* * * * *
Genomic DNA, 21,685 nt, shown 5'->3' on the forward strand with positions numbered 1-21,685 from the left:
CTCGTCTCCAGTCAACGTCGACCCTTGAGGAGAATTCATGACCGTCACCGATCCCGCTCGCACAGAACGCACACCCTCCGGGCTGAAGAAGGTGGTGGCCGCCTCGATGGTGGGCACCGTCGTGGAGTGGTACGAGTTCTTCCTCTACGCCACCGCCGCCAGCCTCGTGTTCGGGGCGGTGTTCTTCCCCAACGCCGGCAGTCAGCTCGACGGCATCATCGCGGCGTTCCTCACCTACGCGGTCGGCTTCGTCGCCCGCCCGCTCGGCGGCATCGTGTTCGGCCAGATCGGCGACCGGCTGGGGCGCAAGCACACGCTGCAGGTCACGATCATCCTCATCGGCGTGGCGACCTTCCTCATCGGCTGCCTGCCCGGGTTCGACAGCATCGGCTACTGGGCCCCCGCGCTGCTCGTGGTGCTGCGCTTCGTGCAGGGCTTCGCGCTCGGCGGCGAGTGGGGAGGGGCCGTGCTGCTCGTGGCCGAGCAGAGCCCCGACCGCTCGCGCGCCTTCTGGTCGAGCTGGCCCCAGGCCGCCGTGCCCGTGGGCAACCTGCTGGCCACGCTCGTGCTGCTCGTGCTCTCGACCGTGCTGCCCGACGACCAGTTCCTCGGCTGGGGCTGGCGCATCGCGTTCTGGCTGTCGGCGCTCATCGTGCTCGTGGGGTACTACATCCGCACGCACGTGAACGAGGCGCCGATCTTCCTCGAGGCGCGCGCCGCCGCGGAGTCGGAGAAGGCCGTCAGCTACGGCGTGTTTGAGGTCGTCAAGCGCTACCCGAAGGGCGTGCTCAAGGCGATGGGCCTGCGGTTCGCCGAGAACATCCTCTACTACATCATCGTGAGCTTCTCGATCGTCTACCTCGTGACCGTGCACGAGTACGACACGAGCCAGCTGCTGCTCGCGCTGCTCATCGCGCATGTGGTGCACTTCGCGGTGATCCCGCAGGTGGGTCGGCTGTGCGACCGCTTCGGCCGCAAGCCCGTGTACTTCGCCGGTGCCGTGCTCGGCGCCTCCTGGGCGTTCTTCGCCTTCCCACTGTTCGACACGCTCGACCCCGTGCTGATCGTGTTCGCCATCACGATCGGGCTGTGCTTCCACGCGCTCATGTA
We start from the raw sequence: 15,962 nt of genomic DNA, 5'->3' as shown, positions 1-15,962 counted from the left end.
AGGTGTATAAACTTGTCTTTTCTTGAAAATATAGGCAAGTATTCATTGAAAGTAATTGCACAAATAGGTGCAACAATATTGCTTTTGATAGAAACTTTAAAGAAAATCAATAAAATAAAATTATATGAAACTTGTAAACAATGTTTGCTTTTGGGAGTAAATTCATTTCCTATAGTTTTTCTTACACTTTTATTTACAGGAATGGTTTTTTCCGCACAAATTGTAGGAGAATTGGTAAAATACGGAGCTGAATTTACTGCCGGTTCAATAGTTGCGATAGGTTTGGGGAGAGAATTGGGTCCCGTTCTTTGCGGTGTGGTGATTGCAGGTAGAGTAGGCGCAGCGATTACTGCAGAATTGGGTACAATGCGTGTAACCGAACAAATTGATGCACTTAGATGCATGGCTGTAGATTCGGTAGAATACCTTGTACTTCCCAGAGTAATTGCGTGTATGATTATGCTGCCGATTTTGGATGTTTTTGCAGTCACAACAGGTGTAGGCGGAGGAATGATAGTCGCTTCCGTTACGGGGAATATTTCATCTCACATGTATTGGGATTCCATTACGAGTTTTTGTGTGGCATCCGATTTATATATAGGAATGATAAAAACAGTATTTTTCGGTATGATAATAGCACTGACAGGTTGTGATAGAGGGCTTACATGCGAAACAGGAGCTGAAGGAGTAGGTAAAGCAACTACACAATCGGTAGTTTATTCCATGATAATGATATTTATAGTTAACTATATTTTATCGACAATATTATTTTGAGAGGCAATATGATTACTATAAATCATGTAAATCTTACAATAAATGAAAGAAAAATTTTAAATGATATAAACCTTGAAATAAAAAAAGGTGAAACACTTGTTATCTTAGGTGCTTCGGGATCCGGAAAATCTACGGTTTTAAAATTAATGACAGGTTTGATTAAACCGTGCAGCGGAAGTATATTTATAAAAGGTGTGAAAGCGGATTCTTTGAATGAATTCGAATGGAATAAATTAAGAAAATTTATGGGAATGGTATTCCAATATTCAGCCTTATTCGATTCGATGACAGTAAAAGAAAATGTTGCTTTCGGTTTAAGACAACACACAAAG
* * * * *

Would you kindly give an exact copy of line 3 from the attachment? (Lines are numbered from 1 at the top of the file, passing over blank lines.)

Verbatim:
We start from the raw sequence: 15,962 nt of genomic DNA, 5'->3' as shown, positions 1-15,962 counted from the left end.